In fact, Iansiti and Lakhani2 have drawn similar parallels between TCP/IP and blockchain. The former model, introduced in 1972, enables transmission of information by disassembling information into packets at the sending nodes, taking any route over the shared public network once released on it, and reassembling back the packets at the receiving nodes without the need of dedicated private lines between the two ends. From relatively private use within companies to its unprecedentedly broad public application adoption on the World Wide Web in the mid-1990s, it has unlocked new economic potential by drastically reducing the cost of connections. Thus low-cost and broad Internet connectivity could be achieved through adoption of the protocol. It in turn bred innovative internet-driven applications built over the network, bringing about a global economic paradigm shift.
While blockchain technology itself is not a communications protocol, it provides a base layer of architecture that transforms the way data is managed and exchanged. Any digital record or pieces of information can be stored in a new block, which can then be securely chained to the previous one and form a chain of blocks. Different consensus mechanisms (e.g. proof-of-work, proof-of-stake, etc.) are adopted to validate and verify that the contents in the block are legitimate and untampered. The whole chain of information blocks is copied, stored and maintained in each node connecting to the network, and thus a “distributed ledger”’ is created. It systematically lowers the cost of transaction by removing the need for any centralized parties or trusted intermediaries, and fosters transaction and/or collaboration among different parties without necessarily sacrificing information security or data confidentiality.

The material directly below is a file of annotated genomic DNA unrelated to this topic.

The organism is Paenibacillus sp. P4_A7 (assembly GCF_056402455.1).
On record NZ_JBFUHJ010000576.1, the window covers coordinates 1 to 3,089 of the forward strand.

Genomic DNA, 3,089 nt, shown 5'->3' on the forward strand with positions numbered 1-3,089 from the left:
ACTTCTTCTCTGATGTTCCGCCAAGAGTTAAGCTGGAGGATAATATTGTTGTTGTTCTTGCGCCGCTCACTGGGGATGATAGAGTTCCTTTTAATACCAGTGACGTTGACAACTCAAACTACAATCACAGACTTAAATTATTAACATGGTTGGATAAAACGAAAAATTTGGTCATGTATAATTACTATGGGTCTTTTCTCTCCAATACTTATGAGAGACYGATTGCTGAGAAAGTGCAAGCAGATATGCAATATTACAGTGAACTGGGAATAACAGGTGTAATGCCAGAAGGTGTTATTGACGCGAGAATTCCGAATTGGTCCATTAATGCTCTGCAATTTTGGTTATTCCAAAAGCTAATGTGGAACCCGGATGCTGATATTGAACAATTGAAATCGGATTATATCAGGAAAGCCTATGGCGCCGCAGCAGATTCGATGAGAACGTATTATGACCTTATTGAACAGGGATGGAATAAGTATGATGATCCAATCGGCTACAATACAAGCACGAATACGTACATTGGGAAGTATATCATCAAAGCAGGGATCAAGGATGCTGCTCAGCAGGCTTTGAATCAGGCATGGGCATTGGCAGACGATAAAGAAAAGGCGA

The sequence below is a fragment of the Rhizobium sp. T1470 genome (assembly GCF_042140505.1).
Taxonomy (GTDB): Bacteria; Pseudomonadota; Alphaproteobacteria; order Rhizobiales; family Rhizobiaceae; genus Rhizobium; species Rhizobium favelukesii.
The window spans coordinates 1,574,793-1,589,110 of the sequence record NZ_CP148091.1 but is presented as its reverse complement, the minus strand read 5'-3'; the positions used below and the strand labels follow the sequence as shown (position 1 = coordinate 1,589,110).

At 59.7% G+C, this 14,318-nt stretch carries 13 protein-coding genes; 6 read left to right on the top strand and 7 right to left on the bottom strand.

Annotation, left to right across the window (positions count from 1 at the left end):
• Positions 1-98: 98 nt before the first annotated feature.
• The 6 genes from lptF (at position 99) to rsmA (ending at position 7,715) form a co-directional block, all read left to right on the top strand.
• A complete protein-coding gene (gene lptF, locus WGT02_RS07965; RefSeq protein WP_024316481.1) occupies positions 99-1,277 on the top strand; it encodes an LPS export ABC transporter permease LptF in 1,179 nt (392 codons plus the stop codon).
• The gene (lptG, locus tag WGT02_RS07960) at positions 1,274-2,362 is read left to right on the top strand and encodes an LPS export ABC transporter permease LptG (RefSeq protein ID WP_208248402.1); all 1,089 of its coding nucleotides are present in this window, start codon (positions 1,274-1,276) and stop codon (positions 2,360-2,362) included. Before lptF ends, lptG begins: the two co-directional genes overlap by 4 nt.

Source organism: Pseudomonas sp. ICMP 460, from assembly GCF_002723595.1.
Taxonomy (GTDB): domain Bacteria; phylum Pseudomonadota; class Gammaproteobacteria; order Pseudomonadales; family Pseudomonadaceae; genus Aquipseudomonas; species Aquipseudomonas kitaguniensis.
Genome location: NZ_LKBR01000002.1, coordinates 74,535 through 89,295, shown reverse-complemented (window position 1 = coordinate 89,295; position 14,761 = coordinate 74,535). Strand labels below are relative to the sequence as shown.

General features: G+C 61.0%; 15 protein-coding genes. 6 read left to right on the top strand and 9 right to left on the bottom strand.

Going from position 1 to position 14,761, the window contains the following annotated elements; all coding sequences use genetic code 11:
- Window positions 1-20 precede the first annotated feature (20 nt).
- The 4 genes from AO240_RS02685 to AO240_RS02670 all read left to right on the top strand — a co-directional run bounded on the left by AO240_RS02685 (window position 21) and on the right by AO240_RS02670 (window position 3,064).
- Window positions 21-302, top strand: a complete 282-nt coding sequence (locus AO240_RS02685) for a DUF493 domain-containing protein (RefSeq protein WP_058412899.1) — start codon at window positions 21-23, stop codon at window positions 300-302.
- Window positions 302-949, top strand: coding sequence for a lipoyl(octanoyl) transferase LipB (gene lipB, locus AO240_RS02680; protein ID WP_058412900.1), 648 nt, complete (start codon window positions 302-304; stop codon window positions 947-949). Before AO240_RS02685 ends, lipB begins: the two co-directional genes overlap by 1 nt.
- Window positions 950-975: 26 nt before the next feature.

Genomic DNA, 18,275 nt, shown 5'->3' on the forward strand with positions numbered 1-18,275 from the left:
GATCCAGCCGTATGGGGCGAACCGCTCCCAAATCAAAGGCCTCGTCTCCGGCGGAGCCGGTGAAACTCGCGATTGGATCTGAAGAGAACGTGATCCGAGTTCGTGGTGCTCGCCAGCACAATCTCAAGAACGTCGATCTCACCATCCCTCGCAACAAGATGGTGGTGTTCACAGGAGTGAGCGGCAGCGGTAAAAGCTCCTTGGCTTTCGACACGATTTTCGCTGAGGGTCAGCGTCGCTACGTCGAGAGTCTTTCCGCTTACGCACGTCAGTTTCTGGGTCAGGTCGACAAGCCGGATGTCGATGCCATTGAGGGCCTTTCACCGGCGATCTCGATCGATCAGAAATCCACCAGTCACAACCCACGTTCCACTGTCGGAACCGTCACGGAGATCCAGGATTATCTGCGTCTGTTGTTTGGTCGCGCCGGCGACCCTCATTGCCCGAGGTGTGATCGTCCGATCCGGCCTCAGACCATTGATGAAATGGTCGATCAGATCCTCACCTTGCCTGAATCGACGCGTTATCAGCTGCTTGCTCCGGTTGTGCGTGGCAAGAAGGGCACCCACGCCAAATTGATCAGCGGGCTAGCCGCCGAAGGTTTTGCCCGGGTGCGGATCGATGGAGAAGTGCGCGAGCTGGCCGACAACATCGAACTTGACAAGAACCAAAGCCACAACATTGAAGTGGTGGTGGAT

Madden also referenced two particular categories of blockchain networks: private and public. As regards the former, numerous companies and organizations have already taken initiatives in building private blockchain networks that allow only vetted participants to be involved in ledger operation and maintenance. This consortium form of relatively controlled sharing of records and data can be usefully leveraged in supporting industry or partnership-level information management and sharing systems, helping accelerate and make more cost-efficient business processes.
On the other hand, a public blockchain is open to anyone’s contributions of data to the ledger,enabling access to the whole chain of record. Some believe that, rather than representing just another decentralizing technology, the public blockchain heralds a new system of economics with all economic actors collaborating around it through an open, flat and disintermediating protocol. Such a vision is not illusionary—it can be inferred from the ways in which Bitcoin and other cryptocurrencies already are disrupting orthodox monetary economics, and Ethereum smart contracts are further advancing auto-execution of transactions without human intervention.